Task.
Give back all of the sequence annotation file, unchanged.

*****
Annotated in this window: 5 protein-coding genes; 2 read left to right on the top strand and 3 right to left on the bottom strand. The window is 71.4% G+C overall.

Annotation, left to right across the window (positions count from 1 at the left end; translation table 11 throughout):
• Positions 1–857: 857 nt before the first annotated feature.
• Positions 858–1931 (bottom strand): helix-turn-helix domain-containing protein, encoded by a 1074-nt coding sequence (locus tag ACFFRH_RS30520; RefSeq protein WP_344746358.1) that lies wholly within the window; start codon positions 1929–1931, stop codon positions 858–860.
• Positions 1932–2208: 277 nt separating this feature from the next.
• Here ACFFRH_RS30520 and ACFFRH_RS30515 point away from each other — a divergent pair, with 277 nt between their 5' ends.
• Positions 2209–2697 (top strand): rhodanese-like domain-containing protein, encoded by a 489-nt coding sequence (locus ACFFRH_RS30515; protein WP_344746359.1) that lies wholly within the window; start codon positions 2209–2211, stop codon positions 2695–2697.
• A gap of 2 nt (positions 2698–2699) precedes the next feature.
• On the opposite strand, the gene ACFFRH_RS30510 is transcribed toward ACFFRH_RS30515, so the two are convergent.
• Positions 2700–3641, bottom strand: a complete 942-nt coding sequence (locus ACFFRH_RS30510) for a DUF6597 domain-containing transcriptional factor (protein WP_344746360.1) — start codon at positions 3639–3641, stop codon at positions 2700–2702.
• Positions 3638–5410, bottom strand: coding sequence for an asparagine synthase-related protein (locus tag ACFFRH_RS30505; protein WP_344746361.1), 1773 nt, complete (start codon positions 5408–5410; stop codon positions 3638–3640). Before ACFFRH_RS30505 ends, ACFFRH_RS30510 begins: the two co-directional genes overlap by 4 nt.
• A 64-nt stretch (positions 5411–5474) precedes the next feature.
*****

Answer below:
Annotated in this window: 5 protein-coding genes; 2 read left to right on the top strand and 3 right to left on the bottom strand. The window is 71.4% G+C overall.

Annotation, left to right across the window (positions count from 1 at the left end; translation table 11 throughout):
• Positions 1–857: 857 nt before the first annotated feature.
• Positions 858–1931 (bottom strand): helix-turn-helix domain-containing protein, encoded by a 1074-nt coding sequence (locus tag ACFFRH_RS30520; RefSeq protein WP_344746358.1) that lies wholly within the window; start codon positions 1929–1931, stop codon positions 858–860.
• Positions 1932–2208: 277 nt separating this feature from the next.
• Here ACFFRH_RS30520 and ACFFRH_RS30515 point away from each other — a divergent pair, with 277 nt between their 5' ends.
• Positions 2209–2697 (top strand): rhodanese-like domain-containing protein, encoded by a 489-nt coding sequence (locus ACFFRH_RS30515; protein WP_344746359.1) that lies wholly within the window; start codon positions 2209–2211, stop codon positions 2695–2697.
• A gap of 2 nt (positions 2698–2699) precedes the next feature.
• On the opposite strand, the gene ACFFRH_RS30510 is transcribed toward ACFFRH_RS30515, so the two are convergent.
• Positions 2700–3641, bottom strand: a complete 942-nt coding sequence (locus ACFFRH_RS30510) for a DUF6597 domain-containing transcriptional factor (protein WP_344746360.1) — start codon at positions 3639–3641, stop codon at positions 2700–2702.
• Positions 3638–5410, bottom strand: coding sequence for an asparagine synthase-related protein (locus tag ACFFRH_RS30505; protein WP_344746361.1), 1773 nt, complete (start codon positions 5408–5410; stop codon positions 3638–3640). Before ACFFRH_RS30505 ends, ACFFRH_RS30510 begins: the two co-directional genes overlap by 4 nt.
• A 64-nt stretch (positions 5411–5474) precedes the next feature.